Filament Winding: Design, Materials, Structures and Manufacturing Processes
Published Online: 20 JUL 2012
Copyright © 2011 John Wiley & Sons, Inc. All rights reserved.
Wiley Encyclopedia of Composites
How to Cite
Koussios, S. and Beukers, A. 2012. Filament Winding: Design, Materials, Structures and Manufacturing Processes. Wiley Encyclopedia of Composites. 1–16.
- Published Online: 20 JUL 2012
This article provides basic information regarding the background, state of the art, process parameters, involved materials, and (possible) products of the filament winding process. This technology is the first automated procedure that is applied for the manufacturing of high performance structures. Owing to recent developments in design and analysis software, machinery, materials, and information technology, the competitiveness of the filament winding process has significantly improved. Therefore, next to the typical aerospace and low to moderate pressure energy containment applications, new markets have been entered such as preforming for the automotive and marine sectors, compressed natural gas (CNG) and H2 pressure vessels (very high pressure), and sporting goods.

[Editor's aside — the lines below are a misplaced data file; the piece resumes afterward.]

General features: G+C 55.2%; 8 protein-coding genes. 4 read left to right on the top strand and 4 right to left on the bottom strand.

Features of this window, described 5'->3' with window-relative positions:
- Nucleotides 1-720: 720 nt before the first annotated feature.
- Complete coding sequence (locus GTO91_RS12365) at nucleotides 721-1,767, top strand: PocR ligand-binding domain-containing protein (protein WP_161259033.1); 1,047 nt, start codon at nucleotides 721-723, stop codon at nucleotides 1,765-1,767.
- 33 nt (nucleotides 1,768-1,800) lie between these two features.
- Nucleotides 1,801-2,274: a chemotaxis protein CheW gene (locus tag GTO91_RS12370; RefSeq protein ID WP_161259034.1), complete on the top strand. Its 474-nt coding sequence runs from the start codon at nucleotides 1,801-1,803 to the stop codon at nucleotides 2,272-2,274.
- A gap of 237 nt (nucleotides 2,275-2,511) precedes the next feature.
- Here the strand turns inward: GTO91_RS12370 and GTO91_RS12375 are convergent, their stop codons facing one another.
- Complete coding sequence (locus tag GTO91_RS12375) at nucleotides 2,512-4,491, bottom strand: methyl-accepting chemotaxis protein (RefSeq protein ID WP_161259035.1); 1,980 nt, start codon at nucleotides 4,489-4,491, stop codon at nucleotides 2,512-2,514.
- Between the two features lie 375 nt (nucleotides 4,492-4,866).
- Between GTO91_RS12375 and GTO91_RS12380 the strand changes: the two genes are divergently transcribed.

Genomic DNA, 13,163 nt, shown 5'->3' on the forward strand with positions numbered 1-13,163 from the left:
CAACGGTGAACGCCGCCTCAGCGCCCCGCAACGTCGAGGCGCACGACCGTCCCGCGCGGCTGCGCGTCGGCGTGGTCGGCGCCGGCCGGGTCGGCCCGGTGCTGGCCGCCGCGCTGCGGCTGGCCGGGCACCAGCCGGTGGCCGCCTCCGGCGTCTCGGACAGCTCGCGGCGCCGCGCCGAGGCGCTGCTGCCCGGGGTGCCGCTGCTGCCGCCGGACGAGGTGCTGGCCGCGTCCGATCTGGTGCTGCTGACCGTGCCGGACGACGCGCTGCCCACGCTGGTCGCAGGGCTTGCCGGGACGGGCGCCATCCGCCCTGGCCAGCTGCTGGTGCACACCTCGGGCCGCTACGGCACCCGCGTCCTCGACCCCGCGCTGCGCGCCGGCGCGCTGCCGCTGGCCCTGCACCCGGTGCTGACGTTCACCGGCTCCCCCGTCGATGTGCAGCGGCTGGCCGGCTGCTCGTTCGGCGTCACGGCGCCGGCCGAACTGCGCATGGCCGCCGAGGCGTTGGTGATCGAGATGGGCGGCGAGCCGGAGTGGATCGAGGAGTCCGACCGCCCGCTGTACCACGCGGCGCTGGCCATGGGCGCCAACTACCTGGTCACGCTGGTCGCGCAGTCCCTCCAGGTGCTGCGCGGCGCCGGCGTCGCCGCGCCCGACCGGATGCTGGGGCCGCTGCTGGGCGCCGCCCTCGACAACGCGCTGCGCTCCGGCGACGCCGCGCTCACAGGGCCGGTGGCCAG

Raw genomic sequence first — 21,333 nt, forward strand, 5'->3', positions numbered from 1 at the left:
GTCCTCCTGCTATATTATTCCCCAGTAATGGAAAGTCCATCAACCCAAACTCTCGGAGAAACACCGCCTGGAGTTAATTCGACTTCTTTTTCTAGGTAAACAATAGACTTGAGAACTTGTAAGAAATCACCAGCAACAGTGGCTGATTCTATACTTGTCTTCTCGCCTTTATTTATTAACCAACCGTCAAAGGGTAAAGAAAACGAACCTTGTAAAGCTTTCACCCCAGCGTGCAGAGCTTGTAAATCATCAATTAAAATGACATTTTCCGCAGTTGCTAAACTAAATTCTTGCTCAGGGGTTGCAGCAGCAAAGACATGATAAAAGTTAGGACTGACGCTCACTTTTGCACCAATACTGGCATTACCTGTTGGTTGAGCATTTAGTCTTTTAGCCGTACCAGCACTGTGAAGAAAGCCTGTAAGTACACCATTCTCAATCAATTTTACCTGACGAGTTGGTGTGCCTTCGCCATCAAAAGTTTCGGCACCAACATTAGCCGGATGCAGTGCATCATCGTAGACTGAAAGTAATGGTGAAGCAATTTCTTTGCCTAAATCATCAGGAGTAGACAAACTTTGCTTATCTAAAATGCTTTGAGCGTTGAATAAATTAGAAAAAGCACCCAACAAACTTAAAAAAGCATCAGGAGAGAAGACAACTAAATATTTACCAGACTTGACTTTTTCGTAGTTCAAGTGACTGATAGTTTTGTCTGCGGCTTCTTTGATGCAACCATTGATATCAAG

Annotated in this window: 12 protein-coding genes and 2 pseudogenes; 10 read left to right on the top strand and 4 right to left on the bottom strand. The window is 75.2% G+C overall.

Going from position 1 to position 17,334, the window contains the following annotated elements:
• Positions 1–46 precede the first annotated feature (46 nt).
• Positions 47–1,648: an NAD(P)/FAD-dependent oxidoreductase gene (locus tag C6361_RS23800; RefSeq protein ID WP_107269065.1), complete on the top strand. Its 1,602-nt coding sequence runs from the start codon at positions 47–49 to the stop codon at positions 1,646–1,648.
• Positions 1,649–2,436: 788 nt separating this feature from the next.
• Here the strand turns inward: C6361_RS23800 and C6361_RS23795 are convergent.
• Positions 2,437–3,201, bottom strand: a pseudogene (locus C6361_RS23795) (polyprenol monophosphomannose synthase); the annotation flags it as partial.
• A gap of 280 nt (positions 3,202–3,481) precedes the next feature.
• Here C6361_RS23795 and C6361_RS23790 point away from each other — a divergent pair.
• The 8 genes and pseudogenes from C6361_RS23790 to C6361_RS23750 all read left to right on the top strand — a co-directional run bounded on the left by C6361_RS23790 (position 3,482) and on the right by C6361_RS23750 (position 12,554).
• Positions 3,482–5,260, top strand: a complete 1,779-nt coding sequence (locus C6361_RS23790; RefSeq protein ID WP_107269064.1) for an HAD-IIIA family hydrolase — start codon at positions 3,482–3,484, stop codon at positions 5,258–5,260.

The idiosyncrasies of this process, however, raise the need for a dedicated, manufacturing- driven design approach. Typical filament issues such as the dedicated mandrel geometry, the need for convex fiber bundle paths, the interaction of fiber orientations and curvatures, the sensitivity of winding patterns for the fiber bundle dimensions, and the impact of the machine configuration on the economic performance, form the main part of this article. Although a sufficient amount of (material) data is provided, the emphasis here is to outline and demonstrate the above-named interactions, rather than to create a comprehensive description of the state of the art and the available literature.
After a short history and a basic process description, the applied materials and their mechanical properties are explained. Next, the geometry of the overwound fiber bundles is considered, with particular emphasis on nongeodesics and winding patterns. The technical part is completed with a short outline of kinematics and production time minimization. Lastly, some novel developments are briefly presented to demonstrate that filament-wound products can only be successful if the designer has a full understanding of that process.
- filament winding;
- laminate properties;
- (non) geodesics;
- winding patterns;
- kinematic model;
- robotic winding;
- production time minimization